2020 Stormwater Superstars Awarded

Two Lima businesses are being honored as 2020 Stormwater Superstars - Bacon & Associates, LLC & Webb Insurance Agency. This distinction recognizes a variety of efforts and practices from the individual businesses that each have an impact on stormwater runoff and ultimately a clean and healthy Ottawa River. The Stormwater Superstar recognition is a joint project between the City of Lima Stormwater Department and Allen Soil and Water Conservation District and is designed to be an annual showcase. 

ASWCD Stormwater Superstars 2020 1

ASWCD Stormwater Superstars 2020 2

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The City of Lima’s Tree Rebate Program kicks off another new season! Open to City of Lima residents and businesses, 50% rebates are available for any approved tree planted within city limits (limit of two trees per parcel per year). For more details regarding the rebate program, click Rebate Program Tree Guide.

Plant trees!

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Rain Barrels are a perfect way to capture and re-use nature’s precipitation!  Learn more about the Rain Barrel Program HERE.

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Adopt-A-RoadwayVolunteers in the form of families, groups, sports teams, businesses and individuals are encouraged to adopt specific sections of streets, neighborhoods and parks within the City of Lima. At least two-yearly commitments to conducting a litter cleanup event is encouraged. For more information, click HERE.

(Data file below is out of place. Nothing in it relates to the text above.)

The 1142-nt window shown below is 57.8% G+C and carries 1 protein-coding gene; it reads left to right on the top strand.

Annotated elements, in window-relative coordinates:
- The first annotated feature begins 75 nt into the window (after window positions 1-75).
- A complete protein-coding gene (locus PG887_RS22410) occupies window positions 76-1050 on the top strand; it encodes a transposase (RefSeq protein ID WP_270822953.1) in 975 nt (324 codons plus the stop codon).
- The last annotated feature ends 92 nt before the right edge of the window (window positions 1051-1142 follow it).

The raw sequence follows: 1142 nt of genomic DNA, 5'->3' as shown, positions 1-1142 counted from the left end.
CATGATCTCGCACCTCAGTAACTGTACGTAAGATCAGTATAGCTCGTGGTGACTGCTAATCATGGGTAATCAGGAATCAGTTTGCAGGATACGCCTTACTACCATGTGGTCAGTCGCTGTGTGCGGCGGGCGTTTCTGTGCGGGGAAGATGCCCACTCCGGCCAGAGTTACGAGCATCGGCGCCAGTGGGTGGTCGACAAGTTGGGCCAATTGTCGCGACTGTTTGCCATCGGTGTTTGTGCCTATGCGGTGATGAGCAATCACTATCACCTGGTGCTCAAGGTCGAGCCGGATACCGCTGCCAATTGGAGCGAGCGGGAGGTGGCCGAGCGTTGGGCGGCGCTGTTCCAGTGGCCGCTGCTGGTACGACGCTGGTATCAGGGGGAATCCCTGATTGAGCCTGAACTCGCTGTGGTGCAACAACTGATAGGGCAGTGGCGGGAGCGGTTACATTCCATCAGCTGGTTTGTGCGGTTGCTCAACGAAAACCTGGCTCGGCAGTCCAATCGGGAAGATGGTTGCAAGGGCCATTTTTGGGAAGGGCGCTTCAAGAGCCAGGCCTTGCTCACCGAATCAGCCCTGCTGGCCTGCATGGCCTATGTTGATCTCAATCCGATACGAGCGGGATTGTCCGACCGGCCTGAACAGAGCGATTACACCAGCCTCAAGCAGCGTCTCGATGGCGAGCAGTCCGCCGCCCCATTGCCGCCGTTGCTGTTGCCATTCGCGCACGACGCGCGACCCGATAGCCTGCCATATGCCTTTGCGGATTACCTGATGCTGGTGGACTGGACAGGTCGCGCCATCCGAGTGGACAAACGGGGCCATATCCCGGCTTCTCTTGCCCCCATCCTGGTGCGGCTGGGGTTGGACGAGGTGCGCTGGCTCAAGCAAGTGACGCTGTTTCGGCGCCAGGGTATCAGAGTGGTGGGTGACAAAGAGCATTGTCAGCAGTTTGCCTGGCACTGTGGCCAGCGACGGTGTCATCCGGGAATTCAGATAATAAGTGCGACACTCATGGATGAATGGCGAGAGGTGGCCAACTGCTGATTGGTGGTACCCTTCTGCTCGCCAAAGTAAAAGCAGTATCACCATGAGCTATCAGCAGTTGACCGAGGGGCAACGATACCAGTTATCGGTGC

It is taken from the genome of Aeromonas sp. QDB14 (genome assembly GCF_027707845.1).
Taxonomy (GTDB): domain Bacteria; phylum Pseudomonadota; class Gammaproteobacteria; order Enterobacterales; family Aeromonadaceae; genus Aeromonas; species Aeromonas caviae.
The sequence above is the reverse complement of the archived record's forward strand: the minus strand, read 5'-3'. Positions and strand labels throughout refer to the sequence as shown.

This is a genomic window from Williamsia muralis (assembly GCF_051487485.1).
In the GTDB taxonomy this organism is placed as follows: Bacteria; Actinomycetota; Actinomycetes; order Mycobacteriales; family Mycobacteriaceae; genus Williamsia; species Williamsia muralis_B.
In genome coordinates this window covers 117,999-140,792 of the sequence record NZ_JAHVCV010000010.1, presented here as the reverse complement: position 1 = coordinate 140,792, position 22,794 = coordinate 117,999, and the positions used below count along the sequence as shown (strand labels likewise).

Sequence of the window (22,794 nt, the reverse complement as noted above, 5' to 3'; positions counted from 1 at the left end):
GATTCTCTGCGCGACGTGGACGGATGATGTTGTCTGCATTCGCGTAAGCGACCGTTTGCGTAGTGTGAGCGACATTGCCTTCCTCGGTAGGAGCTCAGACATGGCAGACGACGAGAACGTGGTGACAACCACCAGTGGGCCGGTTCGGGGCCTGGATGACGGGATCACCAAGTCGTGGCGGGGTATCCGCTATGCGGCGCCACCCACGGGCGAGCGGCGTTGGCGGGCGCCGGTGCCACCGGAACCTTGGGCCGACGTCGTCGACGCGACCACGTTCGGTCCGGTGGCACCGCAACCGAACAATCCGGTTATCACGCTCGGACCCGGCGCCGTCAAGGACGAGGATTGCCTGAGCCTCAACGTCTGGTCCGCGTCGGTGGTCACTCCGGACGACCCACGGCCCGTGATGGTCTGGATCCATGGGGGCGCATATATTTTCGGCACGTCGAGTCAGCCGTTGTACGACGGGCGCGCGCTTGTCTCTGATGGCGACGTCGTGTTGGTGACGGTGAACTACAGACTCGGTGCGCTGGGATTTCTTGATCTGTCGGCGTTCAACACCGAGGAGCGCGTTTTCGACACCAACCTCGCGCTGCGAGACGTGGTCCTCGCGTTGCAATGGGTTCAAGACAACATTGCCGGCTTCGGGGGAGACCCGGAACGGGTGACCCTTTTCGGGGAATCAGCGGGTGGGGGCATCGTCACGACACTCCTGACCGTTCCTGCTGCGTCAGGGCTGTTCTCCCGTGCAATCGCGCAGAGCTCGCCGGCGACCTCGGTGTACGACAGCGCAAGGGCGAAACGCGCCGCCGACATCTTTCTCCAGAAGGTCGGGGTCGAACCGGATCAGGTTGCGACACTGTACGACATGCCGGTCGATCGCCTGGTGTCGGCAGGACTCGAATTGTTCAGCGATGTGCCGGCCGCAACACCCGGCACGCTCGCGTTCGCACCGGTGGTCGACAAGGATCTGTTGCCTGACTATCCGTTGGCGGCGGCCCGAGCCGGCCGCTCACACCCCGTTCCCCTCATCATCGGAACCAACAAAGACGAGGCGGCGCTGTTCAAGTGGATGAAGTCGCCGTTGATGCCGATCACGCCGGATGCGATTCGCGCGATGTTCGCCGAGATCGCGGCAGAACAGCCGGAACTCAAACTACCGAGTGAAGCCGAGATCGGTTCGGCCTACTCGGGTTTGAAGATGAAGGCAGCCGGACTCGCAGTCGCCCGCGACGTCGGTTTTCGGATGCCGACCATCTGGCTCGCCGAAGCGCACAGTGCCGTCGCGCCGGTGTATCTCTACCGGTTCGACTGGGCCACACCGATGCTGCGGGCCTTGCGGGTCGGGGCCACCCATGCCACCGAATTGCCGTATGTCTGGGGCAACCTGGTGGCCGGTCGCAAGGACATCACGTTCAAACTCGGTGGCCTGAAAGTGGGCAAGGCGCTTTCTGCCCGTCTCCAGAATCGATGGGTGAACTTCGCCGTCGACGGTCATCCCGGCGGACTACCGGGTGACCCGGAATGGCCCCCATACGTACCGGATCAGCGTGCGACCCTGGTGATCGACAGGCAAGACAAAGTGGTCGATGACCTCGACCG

Melrose Stormwater Improvements

The first two phases for the Melrose Drainage project have been completed as of 2020.  The Melrose Project was designed to separate storm runoff and provide relief to the overcapacity combined sewer lines within the subdivision.  

Phase 1 of the project created the detention basin located northwest of the Melrose/O'Connor intersection and its outlet system which eventually ties into Dug Run.  

Phase 2 of the project was constructed in the summer of 2020 and included the installation of new storm sewer lines along Melrose, Northwold, O'Connor and Runyan streets.  Included in the project were new sidewalks, curb, bump-outs and drive approaches. 

The final phase of the project, slated for 2021, will address drainage concerns along Melrose, Ashton, Northwold and Tremont Streets.  

Manhole Installed

City of Lima Municipal Lot Improvement